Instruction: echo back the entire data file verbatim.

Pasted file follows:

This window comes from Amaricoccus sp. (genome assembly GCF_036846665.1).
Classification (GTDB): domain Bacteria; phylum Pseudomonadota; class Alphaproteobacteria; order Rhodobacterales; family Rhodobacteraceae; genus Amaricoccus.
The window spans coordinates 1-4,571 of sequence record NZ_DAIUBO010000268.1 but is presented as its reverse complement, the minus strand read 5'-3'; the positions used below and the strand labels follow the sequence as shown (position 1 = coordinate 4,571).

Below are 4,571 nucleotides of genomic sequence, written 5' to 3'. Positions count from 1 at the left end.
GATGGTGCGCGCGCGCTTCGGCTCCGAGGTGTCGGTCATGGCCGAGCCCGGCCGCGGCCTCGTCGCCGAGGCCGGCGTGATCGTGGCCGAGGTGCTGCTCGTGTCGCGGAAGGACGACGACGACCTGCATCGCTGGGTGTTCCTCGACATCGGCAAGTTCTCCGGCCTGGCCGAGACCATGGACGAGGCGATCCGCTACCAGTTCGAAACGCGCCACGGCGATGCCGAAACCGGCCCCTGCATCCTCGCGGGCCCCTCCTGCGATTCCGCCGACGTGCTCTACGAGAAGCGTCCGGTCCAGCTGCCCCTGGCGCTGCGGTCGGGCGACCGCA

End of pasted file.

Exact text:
This window comes from Amaricoccus sp. (genome assembly GCF_036846665.1).
Classification (GTDB): domain Bacteria; phylum Pseudomonadota; class Alphaproteobacteria; order Rhodobacterales; family Rhodobacteraceae; genus Amaricoccus.
The window spans coordinates 1-4,571 of sequence record NZ_DAIUBO010000268.1 but is presented as its reverse complement, the minus strand read 5'-3'; the positions used below and the strand labels follow the sequence as shown (position 1 = coordinate 4,571).

Below are 4,571 nucleotides of genomic sequence, written 5' to 3'. Positions count from 1 at the left end.
GATGGTGCGCGCGCGCTTCGGCTCCGAGGTGTCGGTCATGGCCGAGCCCGGCCGCGGCCTCGTCGCCGAGGCCGGCGTGATCGTGGCCGAGGTGCTGCTCGTGTCGCGGAAGGACGACGACGACCTGCATCGCTGGGTGTTCCTCGACATCGGCAAGTTCTCCGGCCTGGCCGAGACCATGGACGAGGCGATCCGCTACCAGTTCGAAACGCGCCACGGCGATGCCGAAACCGGCCCCTGCATCCTCGCGGGCCCCTCCTGCGATTCCGCCGACGTGCTCTACGAGAAGCGTCCGGTCCAGCTGCCCCTGGCGCTGCGGTCGGGCGACCGCA